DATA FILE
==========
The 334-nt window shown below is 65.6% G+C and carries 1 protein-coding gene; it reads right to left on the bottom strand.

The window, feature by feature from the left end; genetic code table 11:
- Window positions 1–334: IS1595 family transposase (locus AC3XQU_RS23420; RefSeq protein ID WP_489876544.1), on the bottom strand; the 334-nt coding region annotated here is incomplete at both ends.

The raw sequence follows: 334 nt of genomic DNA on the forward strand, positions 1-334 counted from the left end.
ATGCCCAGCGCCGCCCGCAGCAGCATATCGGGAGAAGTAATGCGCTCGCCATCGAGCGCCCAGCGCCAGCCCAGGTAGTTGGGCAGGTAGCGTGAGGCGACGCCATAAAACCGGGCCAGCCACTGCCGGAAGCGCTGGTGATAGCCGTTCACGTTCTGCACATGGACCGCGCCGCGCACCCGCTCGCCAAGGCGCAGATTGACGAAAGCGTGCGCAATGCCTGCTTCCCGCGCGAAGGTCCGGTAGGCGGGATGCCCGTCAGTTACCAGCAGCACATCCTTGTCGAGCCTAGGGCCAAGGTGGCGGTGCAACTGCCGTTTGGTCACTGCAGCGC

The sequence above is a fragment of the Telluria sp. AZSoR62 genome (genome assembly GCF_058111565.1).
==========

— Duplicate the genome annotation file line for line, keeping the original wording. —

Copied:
The 334-nt window shown below is 65.6% G+C and carries 1 protein-coding gene; it reads right to left on the bottom strand.

The window, feature by feature from the left end; genetic code table 11:
- Window positions 1–334: IS1595 family transposase (locus AC3XQU_RS23420; RefSeq protein ID WP_489876544.1), on the bottom strand; the 334-nt coding region annotated here is incomplete at both ends.

The raw sequence follows: 334 nt of genomic DNA on the forward strand, positions 1-334 counted from the left end.
ATGCCCAGCGCCGCCCGCAGCAGCATATCGGGAGAAGTAATGCGCTCGCCATCGAGCGCCCAGCGCCAGCCCAGGTAGTTGGGCAGGTAGCGTGAGGCGACGCCATAAAACCGGGCCAGCCACTGCCGGAAGCGCTGGTGATAGCCGTTCACGTTCTGCACATGGACCGCGCCGCGCACCCGCTCGCCAAGGCGCAGATTGACGAAAGCGTGCGCAATGCCTGCTTCCCGCGCGAAGGTCCGGTAGGCGGGATGCCCGTCAGTTACCAGCAGCACATCCTTGTCGAGCCTAGGGCCAAGGTGGCGGTGCAACTGCCGTTTGGTCACTGCAGCGC

The sequence above is a fragment of the Telluria sp. AZSoR62 genome (genome assembly GCF_058111565.1).